Just in case you missed it! National Human Trafficking Awareness Day was on January 11th, 2022. Here is a little piece of awareness for this month.
Recently, I had a phone conversation with a woman who was interested in our organization’s work with survivors of human trafficking. That is basically what I do most days being the Executive Director of a start-up non-profit. As I was talking to her, she asked “What is human trafficking?” Having had this exact conversation hundreds of times over the years. I gave her my typical spiel using the classic definition of sex trafficking, “It’s the use of force, fraud, coercion, or intimidation to get a person to engage in sexual services or exploitation for money, goods, or a service.”
I followed that up with some examples that were obvious of course. Such as, a young woman has a pimp, and she is intimidated, coerced, or forced to have sex with men for money and all of her money goes to her pimp. Maybe he is transporting her across state lines or using social media to exploit her. This is the sex trafficking definition, I think, we all have come to know and understand it to be.
However, I continued in my examples and said, “What if you are a 16-year-old girl and your mom is coercing you to have sex with the landlord this month because she can’t pay the rent?” Is this sex trafficking? We go back to my generic sex trafficking definition and can conclude. Having a roof over your head for the next month would be considered a good. A person, in this case, a teen provided a sexual service for a good who was being trafficked by her mother.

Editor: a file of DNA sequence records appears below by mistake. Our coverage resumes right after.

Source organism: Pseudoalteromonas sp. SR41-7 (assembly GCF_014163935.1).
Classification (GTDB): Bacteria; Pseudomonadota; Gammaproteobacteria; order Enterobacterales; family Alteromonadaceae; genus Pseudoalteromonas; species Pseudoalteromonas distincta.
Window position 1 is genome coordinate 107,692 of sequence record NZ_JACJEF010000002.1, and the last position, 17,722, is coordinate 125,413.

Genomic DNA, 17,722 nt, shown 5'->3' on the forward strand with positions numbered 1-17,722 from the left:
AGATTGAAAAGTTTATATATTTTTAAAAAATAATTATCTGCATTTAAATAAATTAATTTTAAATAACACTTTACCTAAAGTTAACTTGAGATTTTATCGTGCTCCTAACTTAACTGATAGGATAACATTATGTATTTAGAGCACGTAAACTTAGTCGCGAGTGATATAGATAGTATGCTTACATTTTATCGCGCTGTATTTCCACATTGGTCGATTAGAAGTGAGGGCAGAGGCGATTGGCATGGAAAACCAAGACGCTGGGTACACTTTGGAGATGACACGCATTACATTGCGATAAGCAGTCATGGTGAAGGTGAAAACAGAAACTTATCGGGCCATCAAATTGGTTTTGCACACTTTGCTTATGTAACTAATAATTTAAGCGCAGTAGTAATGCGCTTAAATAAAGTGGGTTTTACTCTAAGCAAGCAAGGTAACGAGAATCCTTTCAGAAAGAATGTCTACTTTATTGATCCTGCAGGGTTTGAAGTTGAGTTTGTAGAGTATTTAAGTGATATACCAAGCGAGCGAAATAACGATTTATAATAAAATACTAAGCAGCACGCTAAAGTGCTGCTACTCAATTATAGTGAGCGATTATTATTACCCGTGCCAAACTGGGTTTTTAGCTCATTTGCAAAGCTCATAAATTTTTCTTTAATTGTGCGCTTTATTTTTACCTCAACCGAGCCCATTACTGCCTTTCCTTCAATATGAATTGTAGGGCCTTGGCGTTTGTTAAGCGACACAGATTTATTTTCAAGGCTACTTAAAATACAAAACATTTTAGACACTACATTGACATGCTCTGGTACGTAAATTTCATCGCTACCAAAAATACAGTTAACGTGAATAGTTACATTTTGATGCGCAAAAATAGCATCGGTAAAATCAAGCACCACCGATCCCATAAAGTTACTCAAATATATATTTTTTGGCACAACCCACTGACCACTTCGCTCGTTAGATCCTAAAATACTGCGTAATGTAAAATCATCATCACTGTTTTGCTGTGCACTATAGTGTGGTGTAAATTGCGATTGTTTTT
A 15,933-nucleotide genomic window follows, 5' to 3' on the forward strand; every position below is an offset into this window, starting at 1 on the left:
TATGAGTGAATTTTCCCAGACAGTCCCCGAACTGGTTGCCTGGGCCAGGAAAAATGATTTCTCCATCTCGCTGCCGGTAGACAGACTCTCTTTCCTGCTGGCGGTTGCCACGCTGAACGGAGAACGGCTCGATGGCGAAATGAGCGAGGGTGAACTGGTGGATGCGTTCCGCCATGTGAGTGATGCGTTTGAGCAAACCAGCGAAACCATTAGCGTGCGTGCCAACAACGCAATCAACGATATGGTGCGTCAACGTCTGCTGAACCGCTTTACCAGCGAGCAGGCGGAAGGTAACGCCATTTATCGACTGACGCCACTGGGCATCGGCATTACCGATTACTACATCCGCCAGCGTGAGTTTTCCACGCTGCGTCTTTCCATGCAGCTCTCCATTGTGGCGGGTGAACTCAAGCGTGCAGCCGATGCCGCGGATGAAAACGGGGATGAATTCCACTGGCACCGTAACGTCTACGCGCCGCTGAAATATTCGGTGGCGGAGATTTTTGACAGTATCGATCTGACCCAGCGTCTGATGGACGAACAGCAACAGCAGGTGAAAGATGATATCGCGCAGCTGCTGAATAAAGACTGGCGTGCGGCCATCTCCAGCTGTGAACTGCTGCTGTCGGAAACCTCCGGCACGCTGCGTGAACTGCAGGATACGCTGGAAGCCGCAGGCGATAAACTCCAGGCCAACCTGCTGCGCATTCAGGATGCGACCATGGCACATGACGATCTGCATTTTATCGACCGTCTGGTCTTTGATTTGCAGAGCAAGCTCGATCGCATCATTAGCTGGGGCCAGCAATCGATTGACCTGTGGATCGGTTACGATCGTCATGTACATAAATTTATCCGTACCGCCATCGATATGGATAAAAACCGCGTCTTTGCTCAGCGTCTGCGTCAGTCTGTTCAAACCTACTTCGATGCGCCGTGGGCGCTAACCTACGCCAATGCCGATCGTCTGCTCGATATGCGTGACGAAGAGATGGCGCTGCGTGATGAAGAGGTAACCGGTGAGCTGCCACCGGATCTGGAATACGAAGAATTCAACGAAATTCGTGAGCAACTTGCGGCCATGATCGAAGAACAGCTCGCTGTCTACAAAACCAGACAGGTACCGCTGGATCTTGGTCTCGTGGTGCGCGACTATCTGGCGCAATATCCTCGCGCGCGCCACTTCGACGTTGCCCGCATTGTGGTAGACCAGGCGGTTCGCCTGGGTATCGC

As I was sharing this example of sex trafficking, I could hear the woman’s shock behind the phone. She replied, “Wow! I didn’t know that?” Yes, that is what we like to call Domestic Minor Sex Trafficking or Commercial Sexual Exploitation of A Child or Familia Sex Trafficking. Human Trafficking is multi-faceted! This is why the definition of Human Trafficking can encompass so many different things from labor trafficking to sex trafficking or minor sex trafficking. It has many faces.
There are resources and organizations that provide research on human trafficking. The most prolific organization that researches and helps to guide the conversation is the Polaris Project. They are the go-to organization for many in the human trafficking field. Polaris Project also operates the National Human Trafficking Hotline 1 (888) 373 -7888. This number is available 24 hours a day, 7 days a week. If you believe someone is a victim/survivor of human trafficking you can call for help or report an incident.
My hope is through my writing, I can share with you my experiences helping, counseling, and advocating for survivors of human trafficking. Educating yourself about human trafficking is the first step towards identifying it and sharing your information with others. You too, have a part to play in ending human trafficking! Check out Polaris Project